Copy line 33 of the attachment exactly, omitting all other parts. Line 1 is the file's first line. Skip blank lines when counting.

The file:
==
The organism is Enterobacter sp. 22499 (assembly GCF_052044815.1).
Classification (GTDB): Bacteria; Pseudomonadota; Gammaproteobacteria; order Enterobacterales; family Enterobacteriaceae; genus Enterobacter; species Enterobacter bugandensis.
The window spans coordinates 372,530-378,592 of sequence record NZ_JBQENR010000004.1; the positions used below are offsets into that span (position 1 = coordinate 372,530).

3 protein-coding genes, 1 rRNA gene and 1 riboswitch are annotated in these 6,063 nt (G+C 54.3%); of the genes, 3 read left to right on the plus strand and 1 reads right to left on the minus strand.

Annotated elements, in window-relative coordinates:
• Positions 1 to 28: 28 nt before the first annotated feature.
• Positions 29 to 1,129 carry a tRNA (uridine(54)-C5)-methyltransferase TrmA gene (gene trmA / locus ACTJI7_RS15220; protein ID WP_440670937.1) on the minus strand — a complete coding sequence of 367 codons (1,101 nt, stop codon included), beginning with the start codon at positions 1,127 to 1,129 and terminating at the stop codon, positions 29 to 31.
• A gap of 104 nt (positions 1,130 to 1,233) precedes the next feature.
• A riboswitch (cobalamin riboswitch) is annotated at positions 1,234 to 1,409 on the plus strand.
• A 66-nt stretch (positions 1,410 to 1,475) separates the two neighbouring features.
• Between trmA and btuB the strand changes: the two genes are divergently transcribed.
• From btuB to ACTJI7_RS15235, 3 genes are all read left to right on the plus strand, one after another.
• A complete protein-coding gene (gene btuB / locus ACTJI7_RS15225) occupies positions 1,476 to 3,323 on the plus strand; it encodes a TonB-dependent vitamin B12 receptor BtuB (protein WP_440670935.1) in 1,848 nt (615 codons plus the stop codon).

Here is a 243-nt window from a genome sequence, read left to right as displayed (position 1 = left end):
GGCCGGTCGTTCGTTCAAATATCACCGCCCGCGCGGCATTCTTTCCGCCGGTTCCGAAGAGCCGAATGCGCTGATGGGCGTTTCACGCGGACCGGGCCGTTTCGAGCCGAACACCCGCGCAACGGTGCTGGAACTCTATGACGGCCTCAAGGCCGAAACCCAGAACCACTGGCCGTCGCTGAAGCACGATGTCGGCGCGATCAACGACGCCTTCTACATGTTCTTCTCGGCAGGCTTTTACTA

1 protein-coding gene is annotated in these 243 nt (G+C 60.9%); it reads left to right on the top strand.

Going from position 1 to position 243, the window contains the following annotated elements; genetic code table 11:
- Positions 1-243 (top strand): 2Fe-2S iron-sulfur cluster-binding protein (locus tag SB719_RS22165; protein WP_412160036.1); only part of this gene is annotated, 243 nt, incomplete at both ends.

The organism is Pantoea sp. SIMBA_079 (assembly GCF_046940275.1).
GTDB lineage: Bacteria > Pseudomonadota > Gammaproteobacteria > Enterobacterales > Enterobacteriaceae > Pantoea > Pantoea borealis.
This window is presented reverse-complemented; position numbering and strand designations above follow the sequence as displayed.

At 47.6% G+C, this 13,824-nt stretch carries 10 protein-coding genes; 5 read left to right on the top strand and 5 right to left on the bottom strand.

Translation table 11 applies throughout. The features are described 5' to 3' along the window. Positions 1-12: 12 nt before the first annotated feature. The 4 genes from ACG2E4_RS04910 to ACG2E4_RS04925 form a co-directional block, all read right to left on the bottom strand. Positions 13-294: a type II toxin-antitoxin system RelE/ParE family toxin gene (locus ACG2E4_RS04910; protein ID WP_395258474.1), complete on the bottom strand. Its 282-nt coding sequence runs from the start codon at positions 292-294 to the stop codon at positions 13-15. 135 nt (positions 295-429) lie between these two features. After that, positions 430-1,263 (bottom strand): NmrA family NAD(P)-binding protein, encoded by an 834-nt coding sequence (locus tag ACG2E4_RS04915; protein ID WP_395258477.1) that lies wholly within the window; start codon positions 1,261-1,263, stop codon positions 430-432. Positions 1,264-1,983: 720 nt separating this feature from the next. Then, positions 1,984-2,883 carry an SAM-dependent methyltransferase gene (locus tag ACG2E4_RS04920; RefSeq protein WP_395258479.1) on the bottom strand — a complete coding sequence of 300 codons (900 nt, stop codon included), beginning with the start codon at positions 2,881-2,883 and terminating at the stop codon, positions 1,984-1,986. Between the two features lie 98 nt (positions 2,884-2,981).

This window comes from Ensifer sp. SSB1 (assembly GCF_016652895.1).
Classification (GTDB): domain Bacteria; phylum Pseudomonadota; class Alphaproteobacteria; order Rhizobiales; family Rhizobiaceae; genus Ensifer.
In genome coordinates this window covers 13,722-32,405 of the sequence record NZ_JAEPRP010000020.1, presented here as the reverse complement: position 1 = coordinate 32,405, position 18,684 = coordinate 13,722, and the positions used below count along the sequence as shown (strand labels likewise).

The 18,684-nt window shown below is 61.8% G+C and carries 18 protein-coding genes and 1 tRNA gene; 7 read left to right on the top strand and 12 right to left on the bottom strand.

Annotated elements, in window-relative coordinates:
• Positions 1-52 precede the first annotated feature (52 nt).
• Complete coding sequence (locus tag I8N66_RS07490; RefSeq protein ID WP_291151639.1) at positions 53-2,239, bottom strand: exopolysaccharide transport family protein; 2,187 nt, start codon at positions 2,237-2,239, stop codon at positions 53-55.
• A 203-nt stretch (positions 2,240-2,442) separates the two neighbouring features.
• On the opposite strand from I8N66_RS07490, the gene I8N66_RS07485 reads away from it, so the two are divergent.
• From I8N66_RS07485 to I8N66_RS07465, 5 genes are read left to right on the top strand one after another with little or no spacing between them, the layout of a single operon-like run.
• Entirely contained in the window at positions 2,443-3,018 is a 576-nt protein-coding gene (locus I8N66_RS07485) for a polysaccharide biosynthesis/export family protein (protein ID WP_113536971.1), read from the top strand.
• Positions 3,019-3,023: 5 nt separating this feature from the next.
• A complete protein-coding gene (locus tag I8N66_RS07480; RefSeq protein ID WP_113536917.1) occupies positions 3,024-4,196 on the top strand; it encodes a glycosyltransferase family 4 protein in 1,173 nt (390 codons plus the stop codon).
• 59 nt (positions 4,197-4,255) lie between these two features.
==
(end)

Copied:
• From I8N66_RS07485 to I8N66_RS07465, 5 genes are read left to right on the top strand one after another with little or no spacing between them, the layout of a single operon-like run.